Laser printing is an electrostatic digital printing process.
It produces high-quality text and graphics (and moderate-quality photographs) by repeatedly passing a laser beam back and forth over a negatively charged cylinder called a "drum" to define a differentially charged image.1 The drum then selectively collects electrically charged powdered ink (toner), and transfers the image to paper, which is then heated in order to permanently fuse the text, imagery, or both.
As with digital photocopiers, laser printers employ a xerographic printing process.However, laser printing differs from analog photocopiers in that the image is produced by the direct scanning of the medium across the printer's photoreceptor. This enables laser printing to copy images more quickly than most photocopiers.Źródło: https://en.wikipedia.org/wiki/Laser_printing
In computing, a printer is a peripheral device which makes a persistent human-readable representation of graphics or text on paper.The first computer printer designed was a mechanically driven apparatus by Charles Babbage for his difference engine in the 19th century; however, his mechanical printer design was not built until 2000. The first electronic printer was the EP-101, invented by Japanese company Epson and released in 1968.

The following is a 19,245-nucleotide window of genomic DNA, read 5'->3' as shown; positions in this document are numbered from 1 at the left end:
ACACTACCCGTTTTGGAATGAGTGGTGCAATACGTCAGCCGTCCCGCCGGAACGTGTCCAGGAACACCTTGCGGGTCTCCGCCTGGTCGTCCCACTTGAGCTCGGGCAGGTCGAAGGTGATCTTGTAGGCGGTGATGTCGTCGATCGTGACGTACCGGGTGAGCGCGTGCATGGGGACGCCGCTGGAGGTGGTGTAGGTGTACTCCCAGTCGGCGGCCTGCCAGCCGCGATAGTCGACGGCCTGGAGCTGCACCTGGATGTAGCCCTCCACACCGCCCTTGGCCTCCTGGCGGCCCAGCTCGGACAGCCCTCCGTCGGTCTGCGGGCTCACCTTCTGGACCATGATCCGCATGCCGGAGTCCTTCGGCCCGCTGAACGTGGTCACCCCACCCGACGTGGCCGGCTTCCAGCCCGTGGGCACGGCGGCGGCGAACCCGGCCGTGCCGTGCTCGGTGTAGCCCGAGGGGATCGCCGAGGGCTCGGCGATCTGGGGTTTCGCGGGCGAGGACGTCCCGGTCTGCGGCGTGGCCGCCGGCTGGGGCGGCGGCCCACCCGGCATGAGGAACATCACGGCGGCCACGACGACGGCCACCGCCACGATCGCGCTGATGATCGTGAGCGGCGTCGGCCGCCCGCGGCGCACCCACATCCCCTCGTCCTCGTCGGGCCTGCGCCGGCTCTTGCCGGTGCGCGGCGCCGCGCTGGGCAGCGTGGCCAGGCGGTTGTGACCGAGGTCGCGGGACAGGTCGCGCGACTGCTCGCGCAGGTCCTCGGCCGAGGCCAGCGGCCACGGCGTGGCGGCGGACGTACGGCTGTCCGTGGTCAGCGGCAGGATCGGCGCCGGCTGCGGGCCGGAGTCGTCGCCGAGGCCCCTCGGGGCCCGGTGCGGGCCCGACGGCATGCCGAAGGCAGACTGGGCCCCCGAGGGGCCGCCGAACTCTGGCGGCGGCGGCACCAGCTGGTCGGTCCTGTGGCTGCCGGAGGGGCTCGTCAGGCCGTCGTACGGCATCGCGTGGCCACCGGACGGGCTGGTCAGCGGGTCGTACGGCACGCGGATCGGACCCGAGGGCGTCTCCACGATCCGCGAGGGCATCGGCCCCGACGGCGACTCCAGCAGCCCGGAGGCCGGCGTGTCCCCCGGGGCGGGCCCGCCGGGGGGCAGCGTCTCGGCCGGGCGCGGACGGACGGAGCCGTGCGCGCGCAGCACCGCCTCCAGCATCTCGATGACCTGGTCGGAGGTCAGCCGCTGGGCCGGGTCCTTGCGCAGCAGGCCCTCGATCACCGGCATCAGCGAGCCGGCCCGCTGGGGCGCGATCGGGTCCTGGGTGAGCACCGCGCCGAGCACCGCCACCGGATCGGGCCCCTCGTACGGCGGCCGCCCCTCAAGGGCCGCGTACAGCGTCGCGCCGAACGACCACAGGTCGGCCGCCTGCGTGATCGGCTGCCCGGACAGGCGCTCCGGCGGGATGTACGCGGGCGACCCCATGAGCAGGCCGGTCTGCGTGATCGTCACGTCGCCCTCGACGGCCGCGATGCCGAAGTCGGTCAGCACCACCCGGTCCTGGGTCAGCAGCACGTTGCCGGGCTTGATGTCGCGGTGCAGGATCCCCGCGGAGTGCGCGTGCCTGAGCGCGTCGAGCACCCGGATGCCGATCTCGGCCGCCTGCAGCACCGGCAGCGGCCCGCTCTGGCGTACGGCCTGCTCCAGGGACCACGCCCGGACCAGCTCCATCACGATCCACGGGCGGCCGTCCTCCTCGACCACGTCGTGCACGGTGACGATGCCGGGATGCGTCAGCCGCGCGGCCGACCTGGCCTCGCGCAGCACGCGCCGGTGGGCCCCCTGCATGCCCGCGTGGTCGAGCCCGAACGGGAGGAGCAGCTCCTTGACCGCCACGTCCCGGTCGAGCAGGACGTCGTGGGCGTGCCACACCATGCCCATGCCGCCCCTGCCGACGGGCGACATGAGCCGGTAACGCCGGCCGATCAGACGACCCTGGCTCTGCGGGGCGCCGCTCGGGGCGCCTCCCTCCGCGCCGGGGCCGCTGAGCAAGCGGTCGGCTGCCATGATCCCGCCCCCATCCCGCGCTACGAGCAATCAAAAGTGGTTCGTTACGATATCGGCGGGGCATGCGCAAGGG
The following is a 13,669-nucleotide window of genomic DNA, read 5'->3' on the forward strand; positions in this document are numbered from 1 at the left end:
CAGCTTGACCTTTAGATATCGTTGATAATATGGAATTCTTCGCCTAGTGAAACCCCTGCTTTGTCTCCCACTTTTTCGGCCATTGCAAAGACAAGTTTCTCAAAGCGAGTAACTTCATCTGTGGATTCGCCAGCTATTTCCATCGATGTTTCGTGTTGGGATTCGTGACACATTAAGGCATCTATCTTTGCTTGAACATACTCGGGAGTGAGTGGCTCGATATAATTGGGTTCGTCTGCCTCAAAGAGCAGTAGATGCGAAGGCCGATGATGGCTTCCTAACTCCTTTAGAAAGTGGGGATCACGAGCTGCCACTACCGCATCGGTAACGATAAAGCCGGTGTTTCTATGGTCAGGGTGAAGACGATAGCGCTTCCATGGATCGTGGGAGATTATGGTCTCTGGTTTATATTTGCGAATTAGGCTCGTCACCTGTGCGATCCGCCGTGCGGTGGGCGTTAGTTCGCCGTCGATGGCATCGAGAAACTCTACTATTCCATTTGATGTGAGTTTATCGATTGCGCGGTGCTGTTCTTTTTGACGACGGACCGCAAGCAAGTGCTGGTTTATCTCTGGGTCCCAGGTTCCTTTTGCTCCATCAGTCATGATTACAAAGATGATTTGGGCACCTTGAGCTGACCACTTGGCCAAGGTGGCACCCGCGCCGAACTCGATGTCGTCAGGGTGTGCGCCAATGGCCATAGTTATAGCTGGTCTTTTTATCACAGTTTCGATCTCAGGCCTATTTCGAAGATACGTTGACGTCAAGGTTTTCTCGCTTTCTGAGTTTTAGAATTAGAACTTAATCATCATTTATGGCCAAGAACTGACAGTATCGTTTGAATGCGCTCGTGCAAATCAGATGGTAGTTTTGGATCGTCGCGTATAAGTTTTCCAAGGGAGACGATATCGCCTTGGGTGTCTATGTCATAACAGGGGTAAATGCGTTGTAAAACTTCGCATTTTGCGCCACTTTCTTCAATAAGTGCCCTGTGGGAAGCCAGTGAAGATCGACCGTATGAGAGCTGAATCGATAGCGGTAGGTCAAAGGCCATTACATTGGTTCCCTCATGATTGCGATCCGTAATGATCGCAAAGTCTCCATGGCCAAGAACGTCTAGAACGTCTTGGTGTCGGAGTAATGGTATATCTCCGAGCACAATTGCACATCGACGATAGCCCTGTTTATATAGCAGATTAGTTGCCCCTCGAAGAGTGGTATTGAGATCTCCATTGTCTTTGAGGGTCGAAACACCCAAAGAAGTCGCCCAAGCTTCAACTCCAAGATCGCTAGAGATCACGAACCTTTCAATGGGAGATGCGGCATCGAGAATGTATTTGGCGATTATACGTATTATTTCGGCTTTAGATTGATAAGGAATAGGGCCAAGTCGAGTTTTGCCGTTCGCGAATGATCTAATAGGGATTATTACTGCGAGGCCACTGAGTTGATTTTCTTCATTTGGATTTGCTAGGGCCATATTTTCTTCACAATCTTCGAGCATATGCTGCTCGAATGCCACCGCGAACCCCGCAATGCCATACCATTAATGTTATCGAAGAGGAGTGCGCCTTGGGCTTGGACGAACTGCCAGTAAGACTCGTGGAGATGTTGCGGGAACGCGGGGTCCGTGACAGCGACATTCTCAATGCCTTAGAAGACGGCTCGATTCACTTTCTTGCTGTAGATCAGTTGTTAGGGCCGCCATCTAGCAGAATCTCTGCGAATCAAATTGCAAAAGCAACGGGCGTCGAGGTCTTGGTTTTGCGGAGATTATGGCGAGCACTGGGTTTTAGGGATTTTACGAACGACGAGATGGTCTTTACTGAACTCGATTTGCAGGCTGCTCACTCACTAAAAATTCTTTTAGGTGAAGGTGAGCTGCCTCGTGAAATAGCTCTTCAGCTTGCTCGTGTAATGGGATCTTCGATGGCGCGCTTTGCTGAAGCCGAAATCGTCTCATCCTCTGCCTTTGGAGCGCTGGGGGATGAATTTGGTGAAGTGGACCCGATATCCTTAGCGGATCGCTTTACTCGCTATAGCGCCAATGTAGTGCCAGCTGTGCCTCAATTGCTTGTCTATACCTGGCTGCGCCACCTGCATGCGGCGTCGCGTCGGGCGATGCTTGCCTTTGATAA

The demand for higher speed led to the development of new systems specifically for computer use.
In the 1980s were daisy wheel systems similar to typewriters, line printers that produced similar output but at much higher speed, and dot matrix systems that could mix text and graphics but produced relatively low-quality output.